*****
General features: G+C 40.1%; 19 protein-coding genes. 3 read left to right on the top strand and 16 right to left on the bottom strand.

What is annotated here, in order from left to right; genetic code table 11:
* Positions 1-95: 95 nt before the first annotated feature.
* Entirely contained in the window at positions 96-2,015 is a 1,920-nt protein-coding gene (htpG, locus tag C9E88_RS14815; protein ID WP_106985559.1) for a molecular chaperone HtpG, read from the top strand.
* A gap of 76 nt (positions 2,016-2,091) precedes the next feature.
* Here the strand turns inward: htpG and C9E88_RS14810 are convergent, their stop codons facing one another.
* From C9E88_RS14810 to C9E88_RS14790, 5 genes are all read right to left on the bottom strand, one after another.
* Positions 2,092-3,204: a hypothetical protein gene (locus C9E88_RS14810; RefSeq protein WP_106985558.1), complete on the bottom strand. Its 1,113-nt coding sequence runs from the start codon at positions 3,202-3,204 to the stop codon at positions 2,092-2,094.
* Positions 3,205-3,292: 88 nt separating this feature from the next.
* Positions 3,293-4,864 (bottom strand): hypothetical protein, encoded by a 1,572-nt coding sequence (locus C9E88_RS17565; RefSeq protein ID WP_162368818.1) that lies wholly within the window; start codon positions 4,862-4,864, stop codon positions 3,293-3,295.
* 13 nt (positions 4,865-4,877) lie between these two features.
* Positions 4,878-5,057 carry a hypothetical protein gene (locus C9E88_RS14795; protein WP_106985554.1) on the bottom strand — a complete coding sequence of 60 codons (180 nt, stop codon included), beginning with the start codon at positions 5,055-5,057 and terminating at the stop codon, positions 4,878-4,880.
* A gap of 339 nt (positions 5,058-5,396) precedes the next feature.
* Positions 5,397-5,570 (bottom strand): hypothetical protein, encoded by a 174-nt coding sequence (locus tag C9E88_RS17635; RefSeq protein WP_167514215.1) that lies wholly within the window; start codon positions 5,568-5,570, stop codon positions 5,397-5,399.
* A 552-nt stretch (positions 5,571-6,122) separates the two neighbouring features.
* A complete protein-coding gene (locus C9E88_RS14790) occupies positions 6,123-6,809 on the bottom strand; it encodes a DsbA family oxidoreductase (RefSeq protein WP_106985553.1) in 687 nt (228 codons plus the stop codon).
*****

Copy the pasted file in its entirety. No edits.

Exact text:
General features: G+C 40.1%; 19 protein-coding genes. 3 read left to right on the top strand and 16 right to left on the bottom strand.

What is annotated here, in order from left to right; genetic code table 11:
* Positions 1-95: 95 nt before the first annotated feature.
* Entirely contained in the window at positions 96-2,015 is a 1,920-nt protein-coding gene (htpG, locus tag C9E88_RS14815; protein ID WP_106985559.1) for a molecular chaperone HtpG, read from the top strand.
* A gap of 76 nt (positions 2,016-2,091) precedes the next feature.
* Here the strand turns inward: htpG and C9E88_RS14810 are convergent, their stop codons facing one another.
* From C9E88_RS14810 to C9E88_RS14790, 5 genes are all read right to left on the bottom strand, one after another.
* Positions 2,092-3,204: a hypothetical protein gene (locus C9E88_RS14810; RefSeq protein WP_106985558.1), complete on the bottom strand. Its 1,113-nt coding sequence runs from the start codon at positions 3,202-3,204 to the stop codon at positions 2,092-2,094.
* Positions 3,205-3,292: 88 nt separating this feature from the next.
* Positions 3,293-4,864 (bottom strand): hypothetical protein, encoded by a 1,572-nt coding sequence (locus C9E88_RS17565; RefSeq protein ID WP_162368818.1) that lies wholly within the window; start codon positions 4,862-4,864, stop codon positions 3,293-3,295.
* 13 nt (positions 4,865-4,877) lie between these two features.
* Positions 4,878-5,057 carry a hypothetical protein gene (locus C9E88_RS14795; protein WP_106985554.1) on the bottom strand — a complete coding sequence of 60 codons (180 nt, stop codon included), beginning with the start codon at positions 5,055-5,057 and terminating at the stop codon, positions 4,878-4,880.
* A gap of 339 nt (positions 5,058-5,396) precedes the next feature.
* Positions 5,397-5,570 (bottom strand): hypothetical protein, encoded by a 174-nt coding sequence (locus tag C9E88_RS17635; RefSeq protein WP_167514215.1) that lies wholly within the window; start codon positions 5,568-5,570, stop codon positions 5,397-5,399.
* A 552-nt stretch (positions 5,571-6,122) separates the two neighbouring features.
* A complete protein-coding gene (locus C9E88_RS14790) occupies positions 6,123-6,809 on the bottom strand; it encodes a DsbA family oxidoreductase (RefSeq protein WP_106985553.1) in 687 nt (228 codons plus the stop codon).